One of the surprises in web development has been the slow rate of adoption of both Canvas and SVG. For example, among the nearly 23,000 plugins at WordPress.org users can find only one plugin each for Canvas and SVG. Contrast with the hundreds of plugins that use jQuery. Yet both tools provide a wide range of powerful graphics capabilities. Canvas has the added advantage that almost all of the browser vendors support most of Canvas in their HTML5 implementation – even IE.
So what slows up usage of Canvas and SVG? Well the syntax for both can get complicated very quickly. And doing simple operations like animations can prove vexing for even veteran users. Finally the code can be hard to understand for some functions. Enter jCanvas, a jQuery powered plugin that simplifies Canvas programming while integrating well with native Canvas coding.
The Call for jCanvas
A client was looking to develop an animated logo to replace the Flash-based one that a)would not appear on any Apples iOS set of mobile devices and even disappeared in Firefox and IE after the spate of Flash Player zero day security problems from early this year. But it was not raw HTML Canvas but rather jCanvas that the client decided on based on jCanvas ease of use and simplicity of animation while still offering robust features. Below is a sample of the kind of logo design that was the starting step for a new logo:
This JSFiddle windows shows all the relevant code and results.
Press the HTML to see the very simple canvas tag used as the logo drawing area. Press the CSS menuitem to see the simple CSS used – it is so simple – transfer into an internal style= statement in the canvas tag is warranted. Bang done in a couple of hours – and most of that was spent testing other jCanvas features in the convenient testing Sandbox that is linked to the jCanvas documentation:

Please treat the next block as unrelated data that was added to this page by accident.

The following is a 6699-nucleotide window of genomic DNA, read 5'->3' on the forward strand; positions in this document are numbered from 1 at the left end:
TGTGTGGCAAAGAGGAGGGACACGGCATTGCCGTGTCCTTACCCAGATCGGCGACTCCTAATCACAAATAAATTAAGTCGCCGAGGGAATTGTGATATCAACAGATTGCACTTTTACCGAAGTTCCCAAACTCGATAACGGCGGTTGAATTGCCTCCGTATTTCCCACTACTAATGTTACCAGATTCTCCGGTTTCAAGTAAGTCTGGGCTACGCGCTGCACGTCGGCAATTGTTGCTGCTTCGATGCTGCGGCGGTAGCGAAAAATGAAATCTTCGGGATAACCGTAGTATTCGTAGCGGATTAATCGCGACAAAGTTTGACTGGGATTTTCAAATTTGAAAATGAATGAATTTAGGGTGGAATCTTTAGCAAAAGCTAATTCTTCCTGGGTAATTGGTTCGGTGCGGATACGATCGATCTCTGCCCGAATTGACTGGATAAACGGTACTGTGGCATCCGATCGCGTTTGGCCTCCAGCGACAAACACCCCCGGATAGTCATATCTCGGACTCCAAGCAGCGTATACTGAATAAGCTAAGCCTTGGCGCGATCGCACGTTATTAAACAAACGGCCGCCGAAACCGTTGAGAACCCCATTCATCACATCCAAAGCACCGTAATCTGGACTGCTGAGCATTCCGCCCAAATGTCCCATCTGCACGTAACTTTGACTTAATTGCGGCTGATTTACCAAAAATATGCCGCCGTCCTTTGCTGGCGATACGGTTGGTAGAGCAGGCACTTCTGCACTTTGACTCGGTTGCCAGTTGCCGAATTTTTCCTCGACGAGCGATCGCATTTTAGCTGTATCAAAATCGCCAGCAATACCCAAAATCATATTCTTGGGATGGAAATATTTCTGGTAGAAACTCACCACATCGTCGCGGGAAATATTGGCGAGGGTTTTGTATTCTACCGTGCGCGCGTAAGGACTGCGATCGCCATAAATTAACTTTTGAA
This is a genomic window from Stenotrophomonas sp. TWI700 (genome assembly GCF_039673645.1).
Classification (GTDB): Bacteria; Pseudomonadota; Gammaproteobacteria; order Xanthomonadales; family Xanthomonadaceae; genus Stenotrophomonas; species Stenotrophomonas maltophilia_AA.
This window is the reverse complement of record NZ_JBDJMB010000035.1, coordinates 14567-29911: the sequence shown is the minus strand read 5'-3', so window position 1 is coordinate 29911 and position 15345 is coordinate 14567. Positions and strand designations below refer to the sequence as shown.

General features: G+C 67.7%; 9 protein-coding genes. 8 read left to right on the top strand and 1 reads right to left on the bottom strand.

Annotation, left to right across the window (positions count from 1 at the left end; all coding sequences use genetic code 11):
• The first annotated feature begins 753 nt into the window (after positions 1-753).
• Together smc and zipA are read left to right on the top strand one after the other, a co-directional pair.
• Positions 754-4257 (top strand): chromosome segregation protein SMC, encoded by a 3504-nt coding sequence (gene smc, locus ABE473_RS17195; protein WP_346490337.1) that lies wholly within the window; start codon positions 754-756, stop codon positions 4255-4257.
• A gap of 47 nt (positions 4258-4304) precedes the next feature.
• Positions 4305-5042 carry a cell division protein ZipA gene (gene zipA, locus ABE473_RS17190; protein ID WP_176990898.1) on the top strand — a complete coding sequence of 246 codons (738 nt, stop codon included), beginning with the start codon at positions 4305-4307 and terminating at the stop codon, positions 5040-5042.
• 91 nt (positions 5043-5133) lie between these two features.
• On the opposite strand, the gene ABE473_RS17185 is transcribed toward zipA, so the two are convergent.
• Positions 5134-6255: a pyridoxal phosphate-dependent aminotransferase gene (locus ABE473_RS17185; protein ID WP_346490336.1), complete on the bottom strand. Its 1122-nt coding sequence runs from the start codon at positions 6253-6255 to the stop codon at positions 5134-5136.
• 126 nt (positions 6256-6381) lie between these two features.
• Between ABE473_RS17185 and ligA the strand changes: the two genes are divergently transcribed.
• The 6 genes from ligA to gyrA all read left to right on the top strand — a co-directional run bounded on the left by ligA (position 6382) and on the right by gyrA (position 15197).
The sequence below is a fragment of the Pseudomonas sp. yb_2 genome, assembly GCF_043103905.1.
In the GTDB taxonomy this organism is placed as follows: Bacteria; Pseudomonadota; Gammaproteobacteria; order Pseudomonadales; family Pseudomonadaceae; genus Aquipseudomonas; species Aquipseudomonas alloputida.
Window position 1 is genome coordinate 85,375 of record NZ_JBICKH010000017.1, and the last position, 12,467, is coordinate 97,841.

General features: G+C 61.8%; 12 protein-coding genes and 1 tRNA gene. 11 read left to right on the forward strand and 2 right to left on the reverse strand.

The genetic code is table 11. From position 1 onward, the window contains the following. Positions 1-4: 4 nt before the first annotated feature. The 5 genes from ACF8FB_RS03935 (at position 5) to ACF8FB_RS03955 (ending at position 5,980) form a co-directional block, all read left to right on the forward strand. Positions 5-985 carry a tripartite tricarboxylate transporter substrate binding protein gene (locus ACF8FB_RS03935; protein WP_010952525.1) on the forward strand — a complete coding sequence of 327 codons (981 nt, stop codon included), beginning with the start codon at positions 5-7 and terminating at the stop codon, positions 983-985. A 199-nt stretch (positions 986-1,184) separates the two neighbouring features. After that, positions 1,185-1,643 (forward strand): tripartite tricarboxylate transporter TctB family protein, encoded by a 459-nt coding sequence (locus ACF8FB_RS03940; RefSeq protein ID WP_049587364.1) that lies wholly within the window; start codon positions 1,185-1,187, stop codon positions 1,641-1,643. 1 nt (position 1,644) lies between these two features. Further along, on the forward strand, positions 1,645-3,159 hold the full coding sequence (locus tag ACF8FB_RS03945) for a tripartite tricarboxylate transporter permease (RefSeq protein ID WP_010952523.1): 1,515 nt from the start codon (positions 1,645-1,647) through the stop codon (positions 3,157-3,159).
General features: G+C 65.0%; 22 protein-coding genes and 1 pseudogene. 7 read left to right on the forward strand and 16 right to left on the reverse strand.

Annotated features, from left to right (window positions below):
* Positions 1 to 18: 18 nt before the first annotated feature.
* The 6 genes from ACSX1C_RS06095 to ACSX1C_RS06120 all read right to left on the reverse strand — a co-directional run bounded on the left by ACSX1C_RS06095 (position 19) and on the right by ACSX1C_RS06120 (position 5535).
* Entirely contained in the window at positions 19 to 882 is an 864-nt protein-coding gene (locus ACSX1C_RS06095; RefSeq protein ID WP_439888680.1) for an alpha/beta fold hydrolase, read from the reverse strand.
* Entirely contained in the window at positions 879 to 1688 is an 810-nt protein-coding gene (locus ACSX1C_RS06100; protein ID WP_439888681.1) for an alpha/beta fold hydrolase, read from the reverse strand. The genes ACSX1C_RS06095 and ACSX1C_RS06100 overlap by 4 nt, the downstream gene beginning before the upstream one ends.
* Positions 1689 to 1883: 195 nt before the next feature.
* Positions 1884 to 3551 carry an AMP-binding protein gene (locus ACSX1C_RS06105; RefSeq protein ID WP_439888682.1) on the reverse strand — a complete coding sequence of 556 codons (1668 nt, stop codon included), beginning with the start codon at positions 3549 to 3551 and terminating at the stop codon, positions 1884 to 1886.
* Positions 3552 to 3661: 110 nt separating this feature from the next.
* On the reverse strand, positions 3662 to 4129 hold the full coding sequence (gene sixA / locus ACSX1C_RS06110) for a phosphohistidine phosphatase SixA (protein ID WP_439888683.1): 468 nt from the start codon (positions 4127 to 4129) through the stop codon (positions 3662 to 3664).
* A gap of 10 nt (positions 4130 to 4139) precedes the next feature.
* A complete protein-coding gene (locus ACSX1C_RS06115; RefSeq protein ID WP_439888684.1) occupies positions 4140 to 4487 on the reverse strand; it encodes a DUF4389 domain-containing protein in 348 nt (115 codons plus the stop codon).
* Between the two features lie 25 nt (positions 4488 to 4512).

Very convenient test environ for jCanvas code
|jCanvas Documentation Topics|
|Methods||Get Canvas Image||Text|
Yes, this is not as complete as the Canvas API but it is a lot more approachable. And with jCanvas extensions, Canvas code and routines can be incorporated into user created jCanvas functions. That is what is shown in the Hearts Sandbox screenshote above – just click on the image to go to the Sandbox and try the code.
So here again we have an example of jQuery making some web code a lot easier to use. jQuery itself makes DOM manipulations and hacks to get IE early versions working properly a lot easier. Likewise, jCanvas makes Canvas programming a lot more approachable. This is much easier, safer, and more cross platform than Flash for simple logo and banner animations. But if you need the full power of Canvas integrated in – you can have that too. In sum, jCanvas is at the least a great intro to HTML5 Canvas – and still a great tool for doing graphics on the Web.